The staging is rather eclectic with tones which resound, collide and grumble on the remains of percussions from where rises a beautiful cathedral layer which brings the very emotional burden of "Low Life Ouverture" in cosmic spheres which remind me of the tones from the Serge Modular in Michael Stearns' Chronos. Foams of Jarre abound on this introduction wrapped of a poignant moving veil while bubbles of hydrogen water make the link with the spheroidal sequences and the echoing pulsations of "Low Life Part I". A muddle of lines of sequences follows. They skip and prang, a little as tens of submarine explosions, in a stationary rhythmic magma. Somber synth lines sweep this rhythm more implosive than frisky of melancholic breaths which little by little become pleasantly musical. Soiled by an apocalyptic and philharmonic approach, these lines of synths coo with intensity like shadows of musical energy in an environment became even more cosmic, bringing "Low Life Part I" in a very beautiful ambiospherical final. "Low Life Part II" is a small jewel of tenderness and nostalgia. The chords of sequences which coil up in their echoes to skip like muddy prisms are flooding an intro perfumed of a superb melancholic approach. We hear their organic breaths resound under a thick coat of ethereal voices which release seraphic singings of which the tones of meditative abandon are flowing on the back of the wide synth waves which wave idly. These sequences trample on the universe of cosmic noises towards half-time. Subdividing their keys, they forge a rhythm weaved by doubloons, loops and by echoes to deviate the oniric race of "Low Life Part II" towards an oscillatory harmonious rhythm which coos in loops and which binds itself to sustained percussions, plunging the track into a good rhythmic phase of which the oscillations adopt a diversity which rebel against a loud décor at both lunar and astral. And damn do these voices are penetrating!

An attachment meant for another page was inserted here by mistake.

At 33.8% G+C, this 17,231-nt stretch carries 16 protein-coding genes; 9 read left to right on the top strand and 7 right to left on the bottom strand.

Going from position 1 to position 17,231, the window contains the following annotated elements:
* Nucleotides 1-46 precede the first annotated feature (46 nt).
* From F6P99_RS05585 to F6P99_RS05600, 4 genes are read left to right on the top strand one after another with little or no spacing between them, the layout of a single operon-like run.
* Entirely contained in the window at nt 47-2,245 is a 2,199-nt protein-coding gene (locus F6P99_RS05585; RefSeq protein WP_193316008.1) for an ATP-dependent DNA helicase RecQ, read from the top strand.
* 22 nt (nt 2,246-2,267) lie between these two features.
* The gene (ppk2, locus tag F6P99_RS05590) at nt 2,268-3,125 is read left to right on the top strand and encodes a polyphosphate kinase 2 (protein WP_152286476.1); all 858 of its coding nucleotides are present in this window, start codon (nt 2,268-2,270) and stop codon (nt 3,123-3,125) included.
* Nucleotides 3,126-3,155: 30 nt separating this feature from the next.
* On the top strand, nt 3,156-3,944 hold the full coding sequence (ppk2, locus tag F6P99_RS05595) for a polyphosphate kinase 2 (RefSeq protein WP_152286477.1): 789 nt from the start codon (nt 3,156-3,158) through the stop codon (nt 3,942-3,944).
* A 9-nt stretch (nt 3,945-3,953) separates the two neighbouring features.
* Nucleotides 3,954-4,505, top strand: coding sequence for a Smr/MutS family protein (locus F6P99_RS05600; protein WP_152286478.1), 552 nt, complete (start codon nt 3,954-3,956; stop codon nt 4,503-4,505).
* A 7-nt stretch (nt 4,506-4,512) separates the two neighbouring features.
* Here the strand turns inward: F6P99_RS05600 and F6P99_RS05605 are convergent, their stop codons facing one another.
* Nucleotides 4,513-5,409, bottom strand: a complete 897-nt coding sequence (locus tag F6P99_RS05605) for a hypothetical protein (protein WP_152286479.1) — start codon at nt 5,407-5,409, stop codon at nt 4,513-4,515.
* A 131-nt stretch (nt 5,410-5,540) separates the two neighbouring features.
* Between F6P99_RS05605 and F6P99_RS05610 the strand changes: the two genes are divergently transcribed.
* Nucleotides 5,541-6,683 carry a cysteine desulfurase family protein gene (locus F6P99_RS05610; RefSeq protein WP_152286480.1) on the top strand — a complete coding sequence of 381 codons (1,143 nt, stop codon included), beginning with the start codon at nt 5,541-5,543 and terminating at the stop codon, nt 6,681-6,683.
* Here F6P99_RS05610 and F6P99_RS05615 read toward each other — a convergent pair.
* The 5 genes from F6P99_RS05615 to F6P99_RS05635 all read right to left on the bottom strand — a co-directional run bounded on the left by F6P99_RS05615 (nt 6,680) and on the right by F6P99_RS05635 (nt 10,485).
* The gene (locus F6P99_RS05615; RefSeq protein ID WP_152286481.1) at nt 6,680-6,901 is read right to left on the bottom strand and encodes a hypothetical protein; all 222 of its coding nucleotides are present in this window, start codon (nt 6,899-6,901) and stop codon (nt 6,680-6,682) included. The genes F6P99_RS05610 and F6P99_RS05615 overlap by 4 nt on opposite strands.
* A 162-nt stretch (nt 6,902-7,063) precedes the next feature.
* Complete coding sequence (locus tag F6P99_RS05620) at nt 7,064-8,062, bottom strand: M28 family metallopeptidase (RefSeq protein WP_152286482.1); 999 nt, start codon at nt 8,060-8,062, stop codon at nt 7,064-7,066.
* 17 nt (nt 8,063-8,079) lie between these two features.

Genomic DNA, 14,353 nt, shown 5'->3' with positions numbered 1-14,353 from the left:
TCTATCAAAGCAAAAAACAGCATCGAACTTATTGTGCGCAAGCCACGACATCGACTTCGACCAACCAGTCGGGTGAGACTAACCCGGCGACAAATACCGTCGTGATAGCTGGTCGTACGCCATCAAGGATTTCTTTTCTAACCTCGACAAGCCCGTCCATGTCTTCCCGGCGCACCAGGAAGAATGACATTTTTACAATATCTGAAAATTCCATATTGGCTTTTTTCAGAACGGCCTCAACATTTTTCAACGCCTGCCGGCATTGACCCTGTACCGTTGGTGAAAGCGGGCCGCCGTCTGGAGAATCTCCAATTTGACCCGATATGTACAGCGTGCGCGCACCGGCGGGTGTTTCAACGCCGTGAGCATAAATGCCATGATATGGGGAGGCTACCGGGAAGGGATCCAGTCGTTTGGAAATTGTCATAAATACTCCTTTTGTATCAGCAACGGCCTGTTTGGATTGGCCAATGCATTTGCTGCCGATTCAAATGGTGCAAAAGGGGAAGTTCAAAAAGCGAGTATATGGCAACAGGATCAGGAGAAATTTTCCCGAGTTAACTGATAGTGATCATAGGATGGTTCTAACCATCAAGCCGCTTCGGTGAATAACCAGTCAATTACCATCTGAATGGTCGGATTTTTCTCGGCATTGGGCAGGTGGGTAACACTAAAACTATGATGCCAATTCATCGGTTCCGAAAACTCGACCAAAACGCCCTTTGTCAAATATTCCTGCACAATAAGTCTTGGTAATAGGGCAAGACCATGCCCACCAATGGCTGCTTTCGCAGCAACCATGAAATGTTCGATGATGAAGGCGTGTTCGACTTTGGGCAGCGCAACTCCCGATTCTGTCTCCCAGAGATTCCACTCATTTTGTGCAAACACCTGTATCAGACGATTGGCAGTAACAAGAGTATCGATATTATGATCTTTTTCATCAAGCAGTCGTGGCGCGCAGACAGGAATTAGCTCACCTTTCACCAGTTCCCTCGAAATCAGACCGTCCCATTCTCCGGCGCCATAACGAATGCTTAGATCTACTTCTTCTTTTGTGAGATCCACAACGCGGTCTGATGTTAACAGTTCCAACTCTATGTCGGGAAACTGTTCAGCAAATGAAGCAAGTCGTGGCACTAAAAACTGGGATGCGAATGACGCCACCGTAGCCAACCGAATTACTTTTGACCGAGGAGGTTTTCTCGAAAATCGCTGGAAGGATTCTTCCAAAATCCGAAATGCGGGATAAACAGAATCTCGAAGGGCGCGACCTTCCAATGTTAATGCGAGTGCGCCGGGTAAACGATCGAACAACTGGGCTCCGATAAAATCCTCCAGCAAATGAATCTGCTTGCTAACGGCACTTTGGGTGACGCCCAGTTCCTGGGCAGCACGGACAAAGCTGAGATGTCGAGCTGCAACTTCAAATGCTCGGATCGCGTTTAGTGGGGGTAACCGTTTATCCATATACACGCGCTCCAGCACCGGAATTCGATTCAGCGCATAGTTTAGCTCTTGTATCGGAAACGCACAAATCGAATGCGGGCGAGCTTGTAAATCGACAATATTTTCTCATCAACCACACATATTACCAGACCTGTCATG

"Low Life Part III" is the highlight of “Low Life”. The pulsations which describe the cardiac beatings of a breathless which gets his breath back brings us straight out to these lines of sequences and synth which tut in symbiosis, weaving the structures of a splendid mid-tempo which dances in a magical electronic universe. The breaths of synth are linen of silk which caress the booty of our hearing while that some secondary harmonies proliferate throughout this soft rhythm which crosses a more ambiospheric phase from the 4th minute. The movement of sequences shuck its rhythmic thoughts in beautiful wavelets which lull a void upholstered by interstellar voices and by tears of a sobbing synth. These sequences, became more and more weak, waddle with innocence under the fluty breaths which decorate the opening of "Low Life Part IV", a beautiful ambient track, always very poignant, with some brightness of dark chords and seraphic voices which get lost in some discreet orchestrations. And the more we move forward and the more we are stunned by the evolution of this small chef-d'oeuvre that is “Low Life”. "Low Life Part V" runs away from this ambiospherical hold with an intro seething of diversified tones. Bubbles of water, cosmic gurgling, studded trains, apocalyptic breaths, lamentations and melodious rustlings feed an intro which hears parade a train of rotary sequences. It's dense, intense and motionless, but that's going to move. Sequences are swirling in a controlled velocity a little after the 4th minute, drawing a rhythm which moves slowly in the vocal cords of the astral choirs and the noises of a still virgin cosmos. The broth is deep and waits for the attack of the volatile cymbals before with to implode with a meshing of the pulsations of a bass-drum, crystal clear sequences which bombard non-stop and percussions which decide for an allegorical space rock inundated by an electronic canvas which has difficulty to illustrate solos which make discreet in this opaque cosmic linen. "Low Life Part VI" ends this last album from MoonSatellite with a slow movement where the waves of synth are crying as much as they coo with their undulatory forms, reminding this finale that Thierry Fervant drew up on the path of our ears in Universe. The breaths are of agony, while the delicate pulsations of a bass line introduces tears of glasses which sparkle like the reflections of stars in a finale which stretches its immortality towards a cosmic electro storm where everything swirls in a hypnotic spiral which little by little is dying into the infinity.